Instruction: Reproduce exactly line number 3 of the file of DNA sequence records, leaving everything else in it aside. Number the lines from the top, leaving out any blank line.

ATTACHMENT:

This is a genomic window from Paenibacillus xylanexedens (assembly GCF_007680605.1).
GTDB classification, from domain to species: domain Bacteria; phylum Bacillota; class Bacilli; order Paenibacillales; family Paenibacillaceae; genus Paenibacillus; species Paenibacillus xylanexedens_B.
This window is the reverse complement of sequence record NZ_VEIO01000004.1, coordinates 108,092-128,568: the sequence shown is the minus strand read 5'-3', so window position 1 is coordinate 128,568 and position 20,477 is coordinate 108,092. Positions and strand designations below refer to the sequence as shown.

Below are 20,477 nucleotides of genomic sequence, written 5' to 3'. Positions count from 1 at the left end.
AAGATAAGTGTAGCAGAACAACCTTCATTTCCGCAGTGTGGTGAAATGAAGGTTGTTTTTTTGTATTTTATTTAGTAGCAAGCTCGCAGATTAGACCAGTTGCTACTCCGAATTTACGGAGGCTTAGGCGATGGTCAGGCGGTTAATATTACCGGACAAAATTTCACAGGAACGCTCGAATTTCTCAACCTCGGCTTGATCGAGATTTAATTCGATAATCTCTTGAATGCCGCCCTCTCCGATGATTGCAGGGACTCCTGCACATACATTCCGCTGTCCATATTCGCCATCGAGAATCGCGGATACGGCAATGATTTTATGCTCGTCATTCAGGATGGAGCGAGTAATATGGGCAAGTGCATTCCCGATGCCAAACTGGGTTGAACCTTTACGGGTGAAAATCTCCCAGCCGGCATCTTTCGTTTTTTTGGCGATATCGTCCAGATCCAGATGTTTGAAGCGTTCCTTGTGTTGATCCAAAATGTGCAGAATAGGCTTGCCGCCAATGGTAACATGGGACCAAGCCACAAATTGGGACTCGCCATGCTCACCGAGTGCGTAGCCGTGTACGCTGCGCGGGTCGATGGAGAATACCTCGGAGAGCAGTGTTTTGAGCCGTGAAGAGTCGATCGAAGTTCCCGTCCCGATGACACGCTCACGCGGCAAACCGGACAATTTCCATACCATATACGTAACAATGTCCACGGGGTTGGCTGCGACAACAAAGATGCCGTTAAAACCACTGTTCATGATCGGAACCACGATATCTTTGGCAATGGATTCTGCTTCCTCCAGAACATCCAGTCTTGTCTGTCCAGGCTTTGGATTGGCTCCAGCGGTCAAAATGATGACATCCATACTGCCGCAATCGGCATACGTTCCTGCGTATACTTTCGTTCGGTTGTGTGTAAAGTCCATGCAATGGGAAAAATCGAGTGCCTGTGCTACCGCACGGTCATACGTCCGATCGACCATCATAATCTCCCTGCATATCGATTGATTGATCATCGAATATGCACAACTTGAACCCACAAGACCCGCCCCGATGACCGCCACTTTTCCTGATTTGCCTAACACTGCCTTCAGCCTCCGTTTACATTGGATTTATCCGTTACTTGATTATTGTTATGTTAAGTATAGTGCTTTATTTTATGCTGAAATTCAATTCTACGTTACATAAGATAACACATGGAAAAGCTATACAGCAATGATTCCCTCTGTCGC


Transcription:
This window is the reverse complement of sequence record NZ_VEIO01000004.1, coordinates 108,092-128,568: the sequence shown is the minus strand read 5'-3', so window position 1 is coordinate 128,568 and position 20,477 is coordinate 108,092. Positions and strand designations below refer to the sequence as shown.